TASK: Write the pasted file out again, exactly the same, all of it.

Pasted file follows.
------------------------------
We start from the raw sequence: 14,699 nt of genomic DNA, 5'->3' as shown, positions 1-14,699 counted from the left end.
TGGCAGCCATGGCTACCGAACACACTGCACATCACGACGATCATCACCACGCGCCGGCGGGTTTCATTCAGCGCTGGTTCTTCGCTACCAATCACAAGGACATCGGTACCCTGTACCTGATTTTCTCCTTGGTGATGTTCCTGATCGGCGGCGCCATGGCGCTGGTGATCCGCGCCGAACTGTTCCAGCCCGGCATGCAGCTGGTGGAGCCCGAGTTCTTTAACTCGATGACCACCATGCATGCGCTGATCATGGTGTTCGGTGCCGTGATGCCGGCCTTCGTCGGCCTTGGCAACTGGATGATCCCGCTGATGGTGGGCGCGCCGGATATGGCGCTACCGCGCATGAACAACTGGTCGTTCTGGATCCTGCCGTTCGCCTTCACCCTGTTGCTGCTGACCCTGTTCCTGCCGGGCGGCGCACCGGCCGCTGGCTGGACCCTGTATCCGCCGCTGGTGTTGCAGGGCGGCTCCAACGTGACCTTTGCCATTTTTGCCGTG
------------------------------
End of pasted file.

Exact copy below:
We start from the raw sequence: 14,699 nt of genomic DNA, 5'->3' as shown, positions 1-14,699 counted from the left end.
TGGCAGCCATGGCTACCGAACACACTGCACATCACGACGATCATCACCACGCGCCGGCGGGTTTCATTCAGCGCTGGTTCTTCGCTACCAATCACAAGGACATCGGTACCCTGTACCTGATTTTCTCCTTGGTGATGTTCCTGATCGGCGGCGCCATGGCGCTGGTGATCCGCGCCGAACTGTTCCAGCCCGGCATGCAGCTGGTGGAGCCCGAGTTCTTTAACTCGATGACCACCATGCATGCGCTGATCATGGTGTTCGGTGCCGTGATGCCGGCCTTCGTCGGCCTTGGCAACTGGATGATCCCGCTGATGGTGGGCGCGCCGGATATGGCGCTACCGCGCATGAACAACTGGTCGTTCTGGATCCTGCCGTTCGCCTTCACCCTGTTGCTGCTGACCCTGTTCCTGCCGGGCGGCGCACCGGCCGCTGGCTGGACCCTGTATCCGCCGCTGGTGTTGCAGGGCGGCTCCAACGTGACCTTTGCCATTTTTGCCGTG